incomplete thoughts: 5 of my security pet peeves

This is my getting rid of some incomplete thoughts sitting around in my unpublished bucket. This post could be 3 years old or it could be 3 weeks old, I’m not sure. Peeve #4 is a bit of a reality, and I’m not sure I would today include that in here if I rewrote this today. The ending example goes nowhere, and #5 isn’t finished. Either way, just getting this off my chest and published.

5 of my IT security pet peeves. Notice that these are not necessarily technical issues. I don’t feel like our biggest challenges are technical in nature. And while I might call these pet peeves, they don’t necessarily frustrate me nearly as much as most of my driving pet peeves.

1. No Big Box Tool beats a good admin, but we’re obsessed with the Big Box Tools. I’m not a big fan of all-in-one-boxes or UTM or centralized SOC-in-a-BOX. On one hand, I really like the power that tools have been getting in terms of analyzing and collecting data in one place. Sadly, I don’t think any single box performs better than other smaller tools being used wisely by a crafty admin to achieve the same goals. There is a certain watering down (each piece is lower quality compared to specialized tools) and dumbing down (take the analyst away from the guts long enough and he’ll only know how to work the GUI and not dig deeper manually) and feature-bloat (try to pack every option that 10,000 companies will use but no company uses half of them at once) to big boxes that simply cost in terms of quality. The real key here is whether you have a crafty admin with the time necessary to wisely wield those surgical tools. Instead, we too often take the quality hit to save some money…

2. Not enough time. In our American culture, we have this obsession with milking productivity from our workers. We demonize leisure time, personal time, even vacations; maybe not openly, but we insinuate that anything less than 100% is bad. This trickles down into IT staff who have little free time to improve their situation beyond rushing from one fire to the next, or one project to the next. You know you’re in this situation if you’re doing task A, notice that issue X is occuring just because you happen to see it, but know you won’t ever get to it and so just leave it. Security cannot be improved when time is booked. Either you don’t have the time to properly tune tools, investigate alerts (we’ve all had days where 1 alert takes 1 hour and days where 1000 alerts takes 5 minutes), do simple audits to verify security, or keep on top of current news. Let alone the mistakes that will be made due to the pressured time-boxing… You want to improve security? Improve the time your staff has to find and make enhancements. Anything else just means everyone relies on the audits and only does what is prescribed at the time. (This also means your staff needs to be enthused about security, and not just use their extra time to surf YouTube. If you don’t have enthused staff, then replace this item with : People who don’t hire enthused staff!)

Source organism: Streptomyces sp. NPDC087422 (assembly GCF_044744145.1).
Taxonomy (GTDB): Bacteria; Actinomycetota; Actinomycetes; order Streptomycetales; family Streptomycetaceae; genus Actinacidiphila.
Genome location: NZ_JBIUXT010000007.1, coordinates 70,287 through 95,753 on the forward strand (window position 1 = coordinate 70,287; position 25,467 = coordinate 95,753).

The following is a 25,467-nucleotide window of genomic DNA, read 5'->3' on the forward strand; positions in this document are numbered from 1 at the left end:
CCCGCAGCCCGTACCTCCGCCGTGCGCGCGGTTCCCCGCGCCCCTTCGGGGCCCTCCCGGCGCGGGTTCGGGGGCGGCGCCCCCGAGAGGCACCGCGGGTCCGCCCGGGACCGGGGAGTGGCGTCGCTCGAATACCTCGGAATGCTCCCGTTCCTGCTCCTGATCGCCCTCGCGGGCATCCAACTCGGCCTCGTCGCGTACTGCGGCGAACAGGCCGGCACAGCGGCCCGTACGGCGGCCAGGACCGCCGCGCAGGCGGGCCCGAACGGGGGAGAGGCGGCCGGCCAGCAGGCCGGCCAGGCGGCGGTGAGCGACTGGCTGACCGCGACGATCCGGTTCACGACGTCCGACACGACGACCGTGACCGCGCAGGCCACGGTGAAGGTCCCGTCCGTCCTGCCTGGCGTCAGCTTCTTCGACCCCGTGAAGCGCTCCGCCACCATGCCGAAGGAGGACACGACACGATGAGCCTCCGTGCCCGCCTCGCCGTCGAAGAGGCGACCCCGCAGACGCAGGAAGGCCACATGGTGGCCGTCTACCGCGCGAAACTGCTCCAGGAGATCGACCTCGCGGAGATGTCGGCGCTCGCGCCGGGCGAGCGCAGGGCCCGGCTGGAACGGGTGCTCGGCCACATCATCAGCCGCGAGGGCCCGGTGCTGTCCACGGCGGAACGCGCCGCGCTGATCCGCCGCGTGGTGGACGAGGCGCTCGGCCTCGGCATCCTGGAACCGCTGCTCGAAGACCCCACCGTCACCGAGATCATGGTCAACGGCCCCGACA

3. Too many people still believe ignorance (or ignoring it) is an effective security strategy. I’m borrowing this straight from the article I just posted about earlier, because I think it is an epidemic (pandemic) problem. That noise coming from your engine? Yeah, it’ll go away, right? It wouldn’t happen to us! I think ignorance and human habits of ignoring problems is a real issue. I understand that some risks are accepted and not every problem absolutely needs resources pushed at it to solve it, but collectively we’re sucking with even the basics of digital security. (I think most organizations scope-limit their auditors from half the stuff that is wrong.)

4. Convenience trumps security, or, security is never as easy as it sounds. There are a few tasks that sound easy but illustrate exactly how time-consuming really managing security is: data classification company-wide, account oversight and review, file server permissions audits, knowing exactly what data is where (yay laptops!), log reviews, and change management. Convenience trumping security is a more appropriate way of saying functionality over security.

5. We want security now, for free, and to last for years without further inputs. How many PCI projects have we collectively seen that have deadlines? And after that deadline, PCI (or security) is considered done and the consultants/contractors let go). That’s a win for sure!

Just to juxtapose a few items from above, here is one scenario. You have a not-very-technically-proficient security admin in your company. He’s not given the most access, probably not enough to do this job effectively. He doesn’t have the ability to implement proper NSM without the techs making his requests bottom-of-the-barrel priority. In fact, he doesn’t have much more than the ability to get an All-In-One-Security-Box. Likewise, said security box doesn’t give him much data for an alert. Oh, and by the way, he’s an important admin who talks with execs every few weeks with some certs under his belt, so he feels he gets paid more than someone who does the grunge work like reviewing logs, accounts, or testing those firewall changes. So no one really checks that stuff. When audited, the admin knows just enough to give the auditor enough for a report, keep him away from the things he knows suck, but not enough to allow the auditor to expose underlying issues.